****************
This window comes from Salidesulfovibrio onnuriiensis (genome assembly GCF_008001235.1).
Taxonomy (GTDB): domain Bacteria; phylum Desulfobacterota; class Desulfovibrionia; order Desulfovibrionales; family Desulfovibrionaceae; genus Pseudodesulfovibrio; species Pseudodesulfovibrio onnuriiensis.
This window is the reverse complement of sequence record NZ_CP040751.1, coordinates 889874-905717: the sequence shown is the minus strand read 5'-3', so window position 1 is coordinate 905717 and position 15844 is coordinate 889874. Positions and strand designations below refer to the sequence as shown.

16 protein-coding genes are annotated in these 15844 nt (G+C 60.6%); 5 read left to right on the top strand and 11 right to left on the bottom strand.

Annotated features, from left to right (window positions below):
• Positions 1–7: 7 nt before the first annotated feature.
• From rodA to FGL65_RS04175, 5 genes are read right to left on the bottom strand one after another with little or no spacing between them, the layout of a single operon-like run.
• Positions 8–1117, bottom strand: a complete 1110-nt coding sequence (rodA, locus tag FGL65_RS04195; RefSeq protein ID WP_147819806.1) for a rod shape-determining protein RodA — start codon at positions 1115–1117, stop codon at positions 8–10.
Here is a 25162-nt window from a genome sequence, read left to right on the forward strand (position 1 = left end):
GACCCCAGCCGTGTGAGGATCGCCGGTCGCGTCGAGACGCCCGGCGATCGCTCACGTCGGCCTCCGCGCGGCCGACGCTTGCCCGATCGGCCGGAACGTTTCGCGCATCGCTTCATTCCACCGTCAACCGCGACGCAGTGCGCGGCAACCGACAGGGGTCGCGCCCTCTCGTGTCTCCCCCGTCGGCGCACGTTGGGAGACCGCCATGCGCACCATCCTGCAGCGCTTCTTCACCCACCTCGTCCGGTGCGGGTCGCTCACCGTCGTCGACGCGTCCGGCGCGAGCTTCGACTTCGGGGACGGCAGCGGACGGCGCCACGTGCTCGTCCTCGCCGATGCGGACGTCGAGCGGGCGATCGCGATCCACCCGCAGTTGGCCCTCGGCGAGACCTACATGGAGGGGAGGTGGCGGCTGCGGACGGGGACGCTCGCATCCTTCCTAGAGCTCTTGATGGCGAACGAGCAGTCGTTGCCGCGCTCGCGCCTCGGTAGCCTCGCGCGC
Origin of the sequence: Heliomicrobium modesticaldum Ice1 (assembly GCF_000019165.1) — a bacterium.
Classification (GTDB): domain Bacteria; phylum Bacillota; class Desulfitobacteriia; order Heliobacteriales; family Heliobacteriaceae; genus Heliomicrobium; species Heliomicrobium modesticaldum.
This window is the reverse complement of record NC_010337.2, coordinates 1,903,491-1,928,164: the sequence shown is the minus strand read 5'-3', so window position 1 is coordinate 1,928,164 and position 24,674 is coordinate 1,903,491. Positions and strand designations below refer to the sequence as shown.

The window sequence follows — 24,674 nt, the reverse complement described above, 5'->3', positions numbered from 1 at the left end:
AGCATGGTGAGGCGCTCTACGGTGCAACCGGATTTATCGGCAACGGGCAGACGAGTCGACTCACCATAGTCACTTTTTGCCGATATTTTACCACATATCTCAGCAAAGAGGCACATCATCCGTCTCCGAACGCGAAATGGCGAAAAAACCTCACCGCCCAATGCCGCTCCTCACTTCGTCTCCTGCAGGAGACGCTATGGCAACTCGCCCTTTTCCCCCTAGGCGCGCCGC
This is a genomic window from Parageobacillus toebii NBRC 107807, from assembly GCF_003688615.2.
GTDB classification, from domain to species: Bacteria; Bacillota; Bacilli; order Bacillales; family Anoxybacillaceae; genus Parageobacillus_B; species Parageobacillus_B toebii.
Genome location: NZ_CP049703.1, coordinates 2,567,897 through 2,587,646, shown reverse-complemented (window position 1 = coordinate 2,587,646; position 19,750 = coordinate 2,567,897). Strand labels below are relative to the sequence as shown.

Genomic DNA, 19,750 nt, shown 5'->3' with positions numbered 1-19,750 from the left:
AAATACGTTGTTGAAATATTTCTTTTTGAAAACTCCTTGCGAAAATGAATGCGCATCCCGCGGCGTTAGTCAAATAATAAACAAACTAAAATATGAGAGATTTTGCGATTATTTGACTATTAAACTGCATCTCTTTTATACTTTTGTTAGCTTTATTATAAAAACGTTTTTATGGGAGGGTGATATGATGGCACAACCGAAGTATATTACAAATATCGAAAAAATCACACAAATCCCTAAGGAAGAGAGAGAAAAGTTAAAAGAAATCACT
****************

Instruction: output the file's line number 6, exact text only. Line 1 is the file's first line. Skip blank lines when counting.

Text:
• Positions 1–7: 7 nt before the first annotated feature.